I woke up this morning, showered, dressed, and packed my bags. I then put my bags in to the storage room in the hostel (a disused bathroom and closet) and went outside to see the sites. I first walked to the Lady Balasa Church, which was built on the site of three previous churches that had succumbed to a fire, an earthquake, and a flood; this church was built between 1881 and 1885 AD; when I arrived, there was a service being held outside and the priest was sprinkling Holy Water on the parishioners; when the service had concluded, many parishioners were filling their plastic bottles with Holy Water from the large blue vats outside. I then walked inside the church and looked around before making my way to the Romanian Orthodox Patriarchal Cathedral. While trying to find the Patriarchal Cathedral (essentially, the Romanian Orthodoxy’s Vatican), I passed by another church that had a similar ceremony being conducted outside with the large vats of Holy Water. When I finally found the Patriarchal Cathedral, it too had a ceremony being conducted with many worshippers in attendance, waiting to be doused with Holy Water (evidently it is some feast day). I waited outside the cathedral and listened to the ceremony on the loudspeaker; then the head of the Romanian Orthodox Church, Patriarch Daniel of Romania, walked outside with many priests and bishops; the ceremony continued on outside and eventually they reached the point of the service where the priests used Holy Water from several large blue vats to sprinkle it on the parishioners. I hung around for some time, but eventually left the service and walked inside the Patriarchal Cathedral, which was built in 1658 AD. After looking around the cathedral and its grounds, I walked to the Palace of Parliament in Bucharest. The Palace of Parliament is the largest civilian building with an administrative function and the second largest building in the world, after the Pentagon; the palace was designed by architect Anca Petrescu when she was only twenty-eight years old; the construction started in 1984 AD and was finished after the fall of communism in 1997 AD. I approached the palace and found my way to the visitor entrance; once inside the visitor’s entrance and lobby, I purchased a ticket for the two-hour tour that was to start at 13:45, which meant I had to wait approximately thirty minutes. Finally, when the tour began, I surrendered my passport and was given an access badge. Our guide then took us through the massive building and we saw several hallways, a conference room that was built like an opera theater, part of the basement, a meeting room, two grand marble staircases, a rooftop terrace that offered us great views of the city, a massive ballroom that almost no one uses on account of the high rental cost, Cuza Hall (a meeting room that can hold 1,200 people, and a terrace in the front of the building that looks out over Bulevardul Unirii. Once the tour was completed, we were told that we had only seen about 10% of the gigantic building. I then returned my access badge, received my passport, and walked north through Izvor Park, to Cișmigiu Gardens. I reached the gardens and walked around for a while; I also visited Kretzulescu Palace on the north-end of the gardens. Next, I walked back to the old town of Bucharest and visited the Curtea Veche Church, which was built in 1559 AD and is located right next to the Old Princely Court (“Curtea Veche”). After looking around inside the church, I walked to the Pasajul Macca-Vilacrosse, which is a fork-shaped, yellow glass covered arcaded street in central Bucharest. After visiting the glass covered street, I then found a restaurant to eat dinner; I had Plescoi sausages, bread, French fries, and mustard, along with a beer.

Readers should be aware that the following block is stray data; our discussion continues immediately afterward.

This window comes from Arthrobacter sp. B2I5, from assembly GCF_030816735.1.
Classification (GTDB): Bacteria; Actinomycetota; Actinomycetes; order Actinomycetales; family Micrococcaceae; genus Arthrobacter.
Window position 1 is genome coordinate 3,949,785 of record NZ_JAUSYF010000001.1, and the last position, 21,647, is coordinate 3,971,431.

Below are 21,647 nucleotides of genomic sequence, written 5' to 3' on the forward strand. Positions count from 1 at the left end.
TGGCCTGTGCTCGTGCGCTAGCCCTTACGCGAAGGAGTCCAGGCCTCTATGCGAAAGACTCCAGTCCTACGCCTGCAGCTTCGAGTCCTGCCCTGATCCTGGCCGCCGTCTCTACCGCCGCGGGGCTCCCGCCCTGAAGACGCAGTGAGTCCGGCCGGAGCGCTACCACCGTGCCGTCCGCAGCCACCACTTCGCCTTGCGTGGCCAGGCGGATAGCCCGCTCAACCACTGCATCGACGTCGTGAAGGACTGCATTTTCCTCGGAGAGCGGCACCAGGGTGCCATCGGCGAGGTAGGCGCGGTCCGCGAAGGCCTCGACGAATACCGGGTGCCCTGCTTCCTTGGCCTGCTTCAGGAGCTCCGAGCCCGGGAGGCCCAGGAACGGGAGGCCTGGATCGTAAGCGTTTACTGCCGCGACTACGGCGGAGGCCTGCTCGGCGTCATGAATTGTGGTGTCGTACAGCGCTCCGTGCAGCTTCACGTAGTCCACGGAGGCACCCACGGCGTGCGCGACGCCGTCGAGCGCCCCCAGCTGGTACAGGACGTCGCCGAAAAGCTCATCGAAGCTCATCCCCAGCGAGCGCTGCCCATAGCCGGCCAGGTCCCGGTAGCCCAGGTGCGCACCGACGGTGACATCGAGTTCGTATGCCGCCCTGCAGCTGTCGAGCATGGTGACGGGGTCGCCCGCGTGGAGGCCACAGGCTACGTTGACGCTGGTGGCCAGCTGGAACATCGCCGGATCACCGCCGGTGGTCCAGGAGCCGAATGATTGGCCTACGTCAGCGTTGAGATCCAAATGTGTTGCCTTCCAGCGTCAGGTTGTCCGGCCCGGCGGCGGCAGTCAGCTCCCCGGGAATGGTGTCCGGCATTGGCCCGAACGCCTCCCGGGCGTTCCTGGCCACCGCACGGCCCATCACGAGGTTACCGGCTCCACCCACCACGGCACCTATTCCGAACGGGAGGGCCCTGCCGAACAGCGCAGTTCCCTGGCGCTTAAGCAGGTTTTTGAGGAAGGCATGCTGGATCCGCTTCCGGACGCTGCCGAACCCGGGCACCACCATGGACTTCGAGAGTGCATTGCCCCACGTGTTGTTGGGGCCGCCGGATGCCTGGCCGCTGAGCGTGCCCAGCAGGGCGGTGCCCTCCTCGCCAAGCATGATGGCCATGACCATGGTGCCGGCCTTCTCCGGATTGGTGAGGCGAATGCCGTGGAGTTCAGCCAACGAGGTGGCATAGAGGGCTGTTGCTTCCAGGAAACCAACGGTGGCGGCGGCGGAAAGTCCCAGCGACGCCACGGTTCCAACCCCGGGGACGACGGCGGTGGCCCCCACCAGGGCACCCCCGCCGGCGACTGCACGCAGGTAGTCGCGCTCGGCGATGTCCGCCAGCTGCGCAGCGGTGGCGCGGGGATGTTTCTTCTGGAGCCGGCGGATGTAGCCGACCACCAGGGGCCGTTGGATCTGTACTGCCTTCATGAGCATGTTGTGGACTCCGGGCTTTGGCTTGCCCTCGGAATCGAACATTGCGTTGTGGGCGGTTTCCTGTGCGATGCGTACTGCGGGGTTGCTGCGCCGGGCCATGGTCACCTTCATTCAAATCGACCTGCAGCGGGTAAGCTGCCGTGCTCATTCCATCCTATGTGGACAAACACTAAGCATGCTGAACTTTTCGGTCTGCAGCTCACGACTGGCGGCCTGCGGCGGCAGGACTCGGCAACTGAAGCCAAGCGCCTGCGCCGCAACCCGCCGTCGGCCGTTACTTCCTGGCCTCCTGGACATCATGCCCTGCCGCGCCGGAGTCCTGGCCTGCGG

After dinner, I returned to the hostel and relaxed while updating the website. Then, when it was time to depart, I returned the access card to the hostel, grabbed my bags, and walked to the nearest metro station. From there, I took the metro train to the railway station, arriving just before 21:00; then, with fifty minutes to spare, I decided to fill up on more food; so, I walked to a Subway restaurant and had a foot-long Spicy Italian sub (with salami and pepperoni). After eating that meal, I bought a bottle of water and boarded the train. I found my cabin, which I shared with a mother and her son and daughter, and two other women. The train then departed the station at 21:45 and I read for a while before finally going to sleep.